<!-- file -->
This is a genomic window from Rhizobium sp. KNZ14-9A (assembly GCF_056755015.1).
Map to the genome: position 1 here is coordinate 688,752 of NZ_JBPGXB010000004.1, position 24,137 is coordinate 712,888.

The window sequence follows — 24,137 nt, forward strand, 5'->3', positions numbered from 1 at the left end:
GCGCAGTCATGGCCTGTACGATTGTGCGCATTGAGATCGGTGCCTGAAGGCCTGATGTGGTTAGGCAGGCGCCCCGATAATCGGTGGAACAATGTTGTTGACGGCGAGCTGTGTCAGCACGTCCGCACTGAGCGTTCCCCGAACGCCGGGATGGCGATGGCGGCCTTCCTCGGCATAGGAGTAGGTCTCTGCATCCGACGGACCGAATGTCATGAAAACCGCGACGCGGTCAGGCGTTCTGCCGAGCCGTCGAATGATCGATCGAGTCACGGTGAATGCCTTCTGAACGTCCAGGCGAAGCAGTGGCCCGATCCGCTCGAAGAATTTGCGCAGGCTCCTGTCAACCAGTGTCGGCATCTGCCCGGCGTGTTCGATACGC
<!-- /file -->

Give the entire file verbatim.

This is a genomic window from Rhizobium sp. KNZ14-9A (assembly GCF_056755015.1).
Map to the genome: position 1 here is coordinate 688,752 of NZ_JBPGXB010000004.1, position 24,137 is coordinate 712,888.

The window sequence follows — 24,137 nt, forward strand, 5'->3', positions numbered from 1 at the left end:
GCGCAGTCATGGCCTGTACGATTGTGCGCATTGAGATCGGTGCCTGAAGGCCTGATGTGGTTAGGCAGGCGCCCCGATAATCGGTGGAACAATGTTGTTGACGGCGAGCTGTGTCAGCACGTCCGCACTGAGCGTTCCCCGAACGCCGGGATGGCGATGGCGGCCTTCCTCGGCATAGGAGTAGGTCTCTGCATCCGACGGACCGAATGTCATGAAAACCGCGACGCGGTCAGGCGTTCTGCCGAGCCGTCGAATGATCGATCGAGTCACGGTGAATGCCTTCTGAACGTCCAGGCGAAGCAGTGGCCCGATCCGCTCGAAGAATTTGCGCAGGCTCCTGTCAACCAGTGTCGGCATCTGCCCGGCGTGTTCGATACGC